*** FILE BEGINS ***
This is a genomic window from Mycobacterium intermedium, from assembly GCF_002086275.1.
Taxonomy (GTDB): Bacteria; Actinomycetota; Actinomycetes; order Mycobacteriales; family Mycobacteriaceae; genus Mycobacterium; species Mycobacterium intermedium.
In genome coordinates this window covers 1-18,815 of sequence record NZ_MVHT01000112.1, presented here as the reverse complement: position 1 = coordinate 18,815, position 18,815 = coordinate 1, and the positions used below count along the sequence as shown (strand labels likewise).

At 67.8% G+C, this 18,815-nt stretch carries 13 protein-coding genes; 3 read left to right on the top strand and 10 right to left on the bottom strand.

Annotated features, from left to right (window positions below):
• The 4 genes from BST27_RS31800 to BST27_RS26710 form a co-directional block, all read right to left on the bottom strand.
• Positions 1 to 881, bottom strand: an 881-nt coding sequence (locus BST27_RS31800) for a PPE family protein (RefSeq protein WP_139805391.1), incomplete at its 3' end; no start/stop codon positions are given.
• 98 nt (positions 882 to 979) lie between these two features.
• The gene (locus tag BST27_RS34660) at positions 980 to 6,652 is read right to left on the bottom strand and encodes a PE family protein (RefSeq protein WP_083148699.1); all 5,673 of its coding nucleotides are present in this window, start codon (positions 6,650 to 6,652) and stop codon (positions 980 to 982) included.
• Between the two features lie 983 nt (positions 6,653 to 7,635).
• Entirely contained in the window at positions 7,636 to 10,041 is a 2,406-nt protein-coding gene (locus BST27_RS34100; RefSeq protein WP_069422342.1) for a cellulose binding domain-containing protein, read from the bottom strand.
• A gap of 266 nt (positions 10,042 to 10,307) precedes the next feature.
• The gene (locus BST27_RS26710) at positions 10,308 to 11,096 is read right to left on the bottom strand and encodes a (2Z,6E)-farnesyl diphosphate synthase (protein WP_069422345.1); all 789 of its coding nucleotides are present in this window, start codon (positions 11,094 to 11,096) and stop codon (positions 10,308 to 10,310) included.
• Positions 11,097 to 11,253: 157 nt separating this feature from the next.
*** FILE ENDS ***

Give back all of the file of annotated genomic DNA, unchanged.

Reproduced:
This is a genomic window from Mycobacterium intermedium, from assembly GCF_002086275.1.
Taxonomy (GTDB): Bacteria; Actinomycetota; Actinomycetes; order Mycobacteriales; family Mycobacteriaceae; genus Mycobacterium; species Mycobacterium intermedium.
In genome coordinates this window covers 1-18,815 of sequence record NZ_MVHT01000112.1, presented here as the reverse complement: position 1 = coordinate 18,815, position 18,815 = coordinate 1, and the positions used below count along the sequence as shown (strand labels likewise).

At 67.8% G+C, this 18,815-nt stretch carries 13 protein-coding genes; 3 read left to right on the top strand and 10 right to left on the bottom strand.

Annotated features, from left to right (window positions below):
• The 4 genes from BST27_RS31800 to BST27_RS26710 form a co-directional block, all read right to left on the bottom strand.
• Positions 1 to 881, bottom strand: an 881-nt coding sequence (locus BST27_RS31800) for a PPE family protein (RefSeq protein WP_139805391.1), incomplete at its 3' end; no start/stop codon positions are given.
• 98 nt (positions 882 to 979) lie between these two features.
• The gene (locus tag BST27_RS34660) at positions 980 to 6,652 is read right to left on the bottom strand and encodes a PE family protein (RefSeq protein WP_083148699.1); all 5,673 of its coding nucleotides are present in this window, start codon (positions 6,650 to 6,652) and stop codon (positions 980 to 982) included.
• Between the two features lie 983 nt (positions 6,653 to 7,635).
• Entirely contained in the window at positions 7,636 to 10,041 is a 2,406-nt protein-coding gene (locus BST27_RS34100; RefSeq protein WP_069422342.1) for a cellulose binding domain-containing protein, read from the bottom strand.
• A gap of 266 nt (positions 10,042 to 10,307) precedes the next feature.
• The gene (locus BST27_RS26710) at positions 10,308 to 11,096 is read right to left on the bottom strand and encodes a (2Z,6E)-farnesyl diphosphate synthase (protein WP_069422345.1); all 789 of its coding nucleotides are present in this window, start codon (positions 11,094 to 11,096) and stop codon (positions 10,308 to 10,310) included.
• Positions 11,097 to 11,253: 157 nt separating this feature from the next.